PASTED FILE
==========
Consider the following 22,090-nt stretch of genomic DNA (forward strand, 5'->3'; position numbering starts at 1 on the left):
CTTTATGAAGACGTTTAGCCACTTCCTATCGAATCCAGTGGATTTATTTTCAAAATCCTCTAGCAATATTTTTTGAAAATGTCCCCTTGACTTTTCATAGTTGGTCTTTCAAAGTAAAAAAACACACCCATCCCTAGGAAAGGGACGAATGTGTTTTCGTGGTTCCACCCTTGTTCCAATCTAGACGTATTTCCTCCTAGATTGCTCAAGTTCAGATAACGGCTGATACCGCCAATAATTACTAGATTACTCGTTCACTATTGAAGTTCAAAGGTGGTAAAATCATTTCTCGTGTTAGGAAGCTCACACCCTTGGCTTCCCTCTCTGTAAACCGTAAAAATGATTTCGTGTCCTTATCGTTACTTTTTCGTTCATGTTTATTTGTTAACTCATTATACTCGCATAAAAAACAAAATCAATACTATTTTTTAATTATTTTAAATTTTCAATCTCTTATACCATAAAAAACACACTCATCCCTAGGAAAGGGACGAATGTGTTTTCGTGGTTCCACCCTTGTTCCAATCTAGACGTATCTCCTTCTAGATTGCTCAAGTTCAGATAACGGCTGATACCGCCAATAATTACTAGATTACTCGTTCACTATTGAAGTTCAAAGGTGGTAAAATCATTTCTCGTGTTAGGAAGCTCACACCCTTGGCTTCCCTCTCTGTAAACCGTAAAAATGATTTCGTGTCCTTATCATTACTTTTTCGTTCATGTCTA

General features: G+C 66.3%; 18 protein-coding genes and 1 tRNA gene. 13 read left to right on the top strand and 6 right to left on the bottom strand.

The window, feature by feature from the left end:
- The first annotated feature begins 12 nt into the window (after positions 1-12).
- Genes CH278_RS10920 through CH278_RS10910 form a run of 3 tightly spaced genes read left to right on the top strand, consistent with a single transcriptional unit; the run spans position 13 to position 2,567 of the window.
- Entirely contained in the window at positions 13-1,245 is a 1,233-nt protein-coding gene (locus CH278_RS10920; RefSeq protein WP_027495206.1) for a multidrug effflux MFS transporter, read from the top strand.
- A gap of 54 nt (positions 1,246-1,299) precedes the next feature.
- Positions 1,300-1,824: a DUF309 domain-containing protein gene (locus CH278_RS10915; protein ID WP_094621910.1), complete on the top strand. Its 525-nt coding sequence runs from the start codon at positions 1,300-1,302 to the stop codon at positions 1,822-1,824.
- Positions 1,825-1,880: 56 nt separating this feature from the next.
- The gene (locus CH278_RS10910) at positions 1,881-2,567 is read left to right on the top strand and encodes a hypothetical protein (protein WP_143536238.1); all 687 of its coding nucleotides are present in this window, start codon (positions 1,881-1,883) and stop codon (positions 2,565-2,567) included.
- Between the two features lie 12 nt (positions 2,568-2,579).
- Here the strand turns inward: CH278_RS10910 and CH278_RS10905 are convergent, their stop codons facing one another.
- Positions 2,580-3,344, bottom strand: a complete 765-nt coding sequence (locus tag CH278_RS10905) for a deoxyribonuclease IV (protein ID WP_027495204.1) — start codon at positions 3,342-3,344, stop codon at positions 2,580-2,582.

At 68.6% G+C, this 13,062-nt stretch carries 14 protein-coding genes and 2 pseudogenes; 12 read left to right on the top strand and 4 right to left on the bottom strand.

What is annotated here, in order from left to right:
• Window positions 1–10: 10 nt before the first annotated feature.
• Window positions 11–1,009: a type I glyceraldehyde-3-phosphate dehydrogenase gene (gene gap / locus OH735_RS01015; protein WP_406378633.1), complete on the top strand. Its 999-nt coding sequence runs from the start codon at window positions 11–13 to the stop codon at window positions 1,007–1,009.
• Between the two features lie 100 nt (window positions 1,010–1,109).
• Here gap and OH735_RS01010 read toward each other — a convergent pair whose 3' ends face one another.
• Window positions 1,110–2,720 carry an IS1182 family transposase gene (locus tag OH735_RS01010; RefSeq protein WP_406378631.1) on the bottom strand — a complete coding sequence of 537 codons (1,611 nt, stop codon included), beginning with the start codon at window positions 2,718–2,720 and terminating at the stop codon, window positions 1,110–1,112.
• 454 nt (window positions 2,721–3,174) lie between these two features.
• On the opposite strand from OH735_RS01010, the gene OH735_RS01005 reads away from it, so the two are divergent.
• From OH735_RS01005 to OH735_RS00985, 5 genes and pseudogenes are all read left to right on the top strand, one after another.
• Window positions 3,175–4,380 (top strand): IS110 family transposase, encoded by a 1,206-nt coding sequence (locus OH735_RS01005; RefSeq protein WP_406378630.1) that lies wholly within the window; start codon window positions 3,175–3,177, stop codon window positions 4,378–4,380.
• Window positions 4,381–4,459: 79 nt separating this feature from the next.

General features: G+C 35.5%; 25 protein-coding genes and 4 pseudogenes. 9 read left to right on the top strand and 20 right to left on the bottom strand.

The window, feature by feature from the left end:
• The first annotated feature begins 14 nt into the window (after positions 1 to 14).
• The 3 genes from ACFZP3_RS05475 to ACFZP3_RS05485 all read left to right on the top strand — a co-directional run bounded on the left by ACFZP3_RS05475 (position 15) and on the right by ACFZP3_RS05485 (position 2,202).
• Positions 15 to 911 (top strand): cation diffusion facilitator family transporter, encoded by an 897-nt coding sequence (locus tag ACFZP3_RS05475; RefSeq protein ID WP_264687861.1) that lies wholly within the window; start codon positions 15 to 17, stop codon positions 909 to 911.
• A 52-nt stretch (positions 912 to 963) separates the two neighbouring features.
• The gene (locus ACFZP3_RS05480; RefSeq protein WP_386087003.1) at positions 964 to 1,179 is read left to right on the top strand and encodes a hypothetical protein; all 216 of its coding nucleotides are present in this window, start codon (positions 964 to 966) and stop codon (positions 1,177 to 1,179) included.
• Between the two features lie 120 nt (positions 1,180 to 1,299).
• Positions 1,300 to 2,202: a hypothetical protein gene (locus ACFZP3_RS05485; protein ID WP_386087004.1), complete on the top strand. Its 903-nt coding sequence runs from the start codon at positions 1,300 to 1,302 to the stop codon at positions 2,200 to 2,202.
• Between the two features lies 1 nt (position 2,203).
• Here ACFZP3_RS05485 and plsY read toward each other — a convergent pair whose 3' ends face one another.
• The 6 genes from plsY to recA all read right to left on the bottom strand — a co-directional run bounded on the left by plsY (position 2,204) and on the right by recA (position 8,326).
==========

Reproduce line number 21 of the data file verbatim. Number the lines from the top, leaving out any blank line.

• Window positions 1,110–2,720 carry an IS1182 family transposase gene (locus tag OH735_RS01010; RefSeq protein WP_406378631.1) on the bottom strand — a complete coding sequence of 537 codons (1,611 nt, stop codon included), beginning with the start codon at window positions 2,718–2,720 and terminating at the stop codon, window positions 1,110–1,112.